The last 200. A postcard from Occitania.
“It’s only a 170 meter climb”, the guide said. Around 500 feet above the mountain pass. Technically, that was true. Ten minutes later, it struck me as slightly misleading. Pamela and I were climbing to the fortress of Montségur. The castle of Montségur was, in 1244 A.D., the last stronghold of a sect called the Cathars, in the South of France. In their eyes, they were not Cathars. They simply called themselves Christians. The Roman Catholic church deemed them heretics. A crusade was launched to eradicate their “false” beliefs. It lead to these steps, carved in the rock. That was the only path to the castle where the last men and women of the group had found refuge.
At the end of a long siege, they were only two hundred left.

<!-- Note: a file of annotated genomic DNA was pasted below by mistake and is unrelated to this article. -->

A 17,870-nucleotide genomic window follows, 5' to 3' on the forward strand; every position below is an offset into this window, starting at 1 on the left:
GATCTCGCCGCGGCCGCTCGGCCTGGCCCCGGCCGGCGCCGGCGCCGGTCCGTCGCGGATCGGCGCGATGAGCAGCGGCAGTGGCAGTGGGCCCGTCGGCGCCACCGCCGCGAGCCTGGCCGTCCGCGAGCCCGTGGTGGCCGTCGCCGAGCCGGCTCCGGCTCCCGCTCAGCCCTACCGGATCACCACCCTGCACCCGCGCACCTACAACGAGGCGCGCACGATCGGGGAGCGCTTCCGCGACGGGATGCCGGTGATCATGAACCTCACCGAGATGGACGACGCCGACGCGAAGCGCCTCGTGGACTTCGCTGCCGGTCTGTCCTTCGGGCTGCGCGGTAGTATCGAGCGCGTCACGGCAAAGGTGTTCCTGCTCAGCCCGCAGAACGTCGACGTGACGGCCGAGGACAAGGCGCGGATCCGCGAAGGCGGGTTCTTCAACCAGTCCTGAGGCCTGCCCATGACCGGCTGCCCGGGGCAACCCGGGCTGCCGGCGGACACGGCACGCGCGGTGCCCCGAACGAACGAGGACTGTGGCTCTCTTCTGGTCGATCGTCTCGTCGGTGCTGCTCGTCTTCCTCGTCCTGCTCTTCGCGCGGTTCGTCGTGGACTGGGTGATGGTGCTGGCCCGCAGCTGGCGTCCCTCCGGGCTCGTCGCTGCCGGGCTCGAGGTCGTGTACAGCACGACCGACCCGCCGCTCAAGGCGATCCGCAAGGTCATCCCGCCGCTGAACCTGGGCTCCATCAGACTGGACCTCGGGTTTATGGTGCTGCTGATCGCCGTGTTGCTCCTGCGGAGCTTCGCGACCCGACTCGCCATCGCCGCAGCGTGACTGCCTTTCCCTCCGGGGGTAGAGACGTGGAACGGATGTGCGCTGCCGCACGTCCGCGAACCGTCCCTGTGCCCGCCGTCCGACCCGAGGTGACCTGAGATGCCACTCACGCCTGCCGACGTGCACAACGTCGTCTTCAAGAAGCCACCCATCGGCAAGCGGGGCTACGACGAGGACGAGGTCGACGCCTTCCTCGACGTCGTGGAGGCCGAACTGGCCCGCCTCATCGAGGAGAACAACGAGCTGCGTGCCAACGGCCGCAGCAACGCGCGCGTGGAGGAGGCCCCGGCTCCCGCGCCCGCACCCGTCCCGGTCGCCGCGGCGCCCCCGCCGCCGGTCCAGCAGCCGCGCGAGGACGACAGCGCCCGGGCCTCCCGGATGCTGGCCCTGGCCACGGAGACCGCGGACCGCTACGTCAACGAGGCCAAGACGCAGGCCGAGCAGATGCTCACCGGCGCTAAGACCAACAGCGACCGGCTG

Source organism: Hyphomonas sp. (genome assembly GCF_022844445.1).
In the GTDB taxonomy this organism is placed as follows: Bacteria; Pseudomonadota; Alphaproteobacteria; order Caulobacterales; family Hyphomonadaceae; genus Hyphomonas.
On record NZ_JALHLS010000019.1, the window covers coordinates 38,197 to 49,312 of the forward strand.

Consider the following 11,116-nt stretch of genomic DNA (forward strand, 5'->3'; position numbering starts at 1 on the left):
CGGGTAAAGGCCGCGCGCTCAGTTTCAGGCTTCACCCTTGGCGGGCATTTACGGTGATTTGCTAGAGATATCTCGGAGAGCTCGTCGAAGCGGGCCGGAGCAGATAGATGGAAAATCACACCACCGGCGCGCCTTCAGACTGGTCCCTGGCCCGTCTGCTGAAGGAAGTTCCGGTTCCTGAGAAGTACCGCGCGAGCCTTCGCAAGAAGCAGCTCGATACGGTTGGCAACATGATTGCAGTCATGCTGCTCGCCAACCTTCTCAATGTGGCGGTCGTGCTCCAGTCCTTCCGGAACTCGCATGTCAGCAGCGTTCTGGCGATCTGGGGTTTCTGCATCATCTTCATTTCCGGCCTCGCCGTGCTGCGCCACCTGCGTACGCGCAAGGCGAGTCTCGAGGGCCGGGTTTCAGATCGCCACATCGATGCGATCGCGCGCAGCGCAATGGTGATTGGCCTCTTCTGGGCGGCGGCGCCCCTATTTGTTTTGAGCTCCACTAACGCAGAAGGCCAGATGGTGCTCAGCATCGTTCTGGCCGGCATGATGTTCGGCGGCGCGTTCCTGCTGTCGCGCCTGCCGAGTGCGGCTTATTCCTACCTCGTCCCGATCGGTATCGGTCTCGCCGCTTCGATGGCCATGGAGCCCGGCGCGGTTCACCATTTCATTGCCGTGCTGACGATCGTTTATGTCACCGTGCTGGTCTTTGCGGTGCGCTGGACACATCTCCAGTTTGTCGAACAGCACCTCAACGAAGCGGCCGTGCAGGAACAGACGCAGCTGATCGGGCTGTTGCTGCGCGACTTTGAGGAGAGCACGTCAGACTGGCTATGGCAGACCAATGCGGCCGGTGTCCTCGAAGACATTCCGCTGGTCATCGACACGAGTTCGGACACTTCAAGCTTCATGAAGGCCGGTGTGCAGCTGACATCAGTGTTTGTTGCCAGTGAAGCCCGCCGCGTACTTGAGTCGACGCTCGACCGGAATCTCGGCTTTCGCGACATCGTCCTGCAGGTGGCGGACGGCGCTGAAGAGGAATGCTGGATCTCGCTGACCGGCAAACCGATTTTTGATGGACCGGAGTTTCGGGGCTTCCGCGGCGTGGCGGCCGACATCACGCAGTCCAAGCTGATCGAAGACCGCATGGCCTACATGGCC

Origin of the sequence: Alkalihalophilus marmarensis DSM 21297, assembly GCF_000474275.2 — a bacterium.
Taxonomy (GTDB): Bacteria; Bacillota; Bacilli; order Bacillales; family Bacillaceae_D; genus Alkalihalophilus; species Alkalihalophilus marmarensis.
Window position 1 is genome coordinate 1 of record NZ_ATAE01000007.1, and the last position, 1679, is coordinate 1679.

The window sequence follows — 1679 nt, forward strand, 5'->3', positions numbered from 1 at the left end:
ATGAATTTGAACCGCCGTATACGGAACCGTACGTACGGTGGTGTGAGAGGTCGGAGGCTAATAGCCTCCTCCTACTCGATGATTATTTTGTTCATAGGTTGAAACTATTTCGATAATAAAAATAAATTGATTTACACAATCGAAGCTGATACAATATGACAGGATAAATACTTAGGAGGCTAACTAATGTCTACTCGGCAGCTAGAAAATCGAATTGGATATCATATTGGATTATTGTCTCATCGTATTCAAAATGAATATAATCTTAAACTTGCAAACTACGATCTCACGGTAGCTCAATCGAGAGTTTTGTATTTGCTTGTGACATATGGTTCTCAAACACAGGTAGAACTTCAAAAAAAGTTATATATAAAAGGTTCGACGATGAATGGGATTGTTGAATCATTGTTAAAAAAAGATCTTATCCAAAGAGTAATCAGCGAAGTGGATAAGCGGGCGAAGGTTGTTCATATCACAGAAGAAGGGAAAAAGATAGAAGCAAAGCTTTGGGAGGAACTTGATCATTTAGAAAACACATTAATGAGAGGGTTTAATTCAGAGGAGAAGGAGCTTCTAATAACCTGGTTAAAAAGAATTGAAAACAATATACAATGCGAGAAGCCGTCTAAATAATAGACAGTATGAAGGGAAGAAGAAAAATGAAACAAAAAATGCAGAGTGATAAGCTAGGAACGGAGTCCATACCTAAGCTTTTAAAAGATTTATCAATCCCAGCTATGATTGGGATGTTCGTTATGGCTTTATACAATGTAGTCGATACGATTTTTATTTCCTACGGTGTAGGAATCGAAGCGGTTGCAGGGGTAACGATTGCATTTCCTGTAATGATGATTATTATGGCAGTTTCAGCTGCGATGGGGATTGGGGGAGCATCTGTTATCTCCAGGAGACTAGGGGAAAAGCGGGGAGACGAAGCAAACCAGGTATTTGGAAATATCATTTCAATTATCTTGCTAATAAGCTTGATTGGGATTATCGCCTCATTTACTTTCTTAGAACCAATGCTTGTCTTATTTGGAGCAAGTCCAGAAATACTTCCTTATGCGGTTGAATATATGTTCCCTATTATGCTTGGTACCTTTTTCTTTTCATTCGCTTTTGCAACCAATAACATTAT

The Cathars were labelled a threat to the Roman Catholic Church. They believed in good and evil. They considered women equal to men, in spiritual matters. They believed in reincarnation. They only had one prayer, “Our father, who art in heaven”. The exact same prayer spoken in Aramaic by a man called Joshua, in the Levant, centuries ago. And, probably their worse offense, they did not extoll a tax on the villagers who lived on the same grounds. The tax was called the Dîme, a 10% excise assessed by Church representatives on all property and income. Not collecting the tax on behalf of Rome and for Rome was blasphemous. This was a very bad example to the locals, already known for their opposition to regal and religious authorities. The Cathars exemplified local rules against centralized decrees. Decency versus coercion. Benevolence versus cruelty.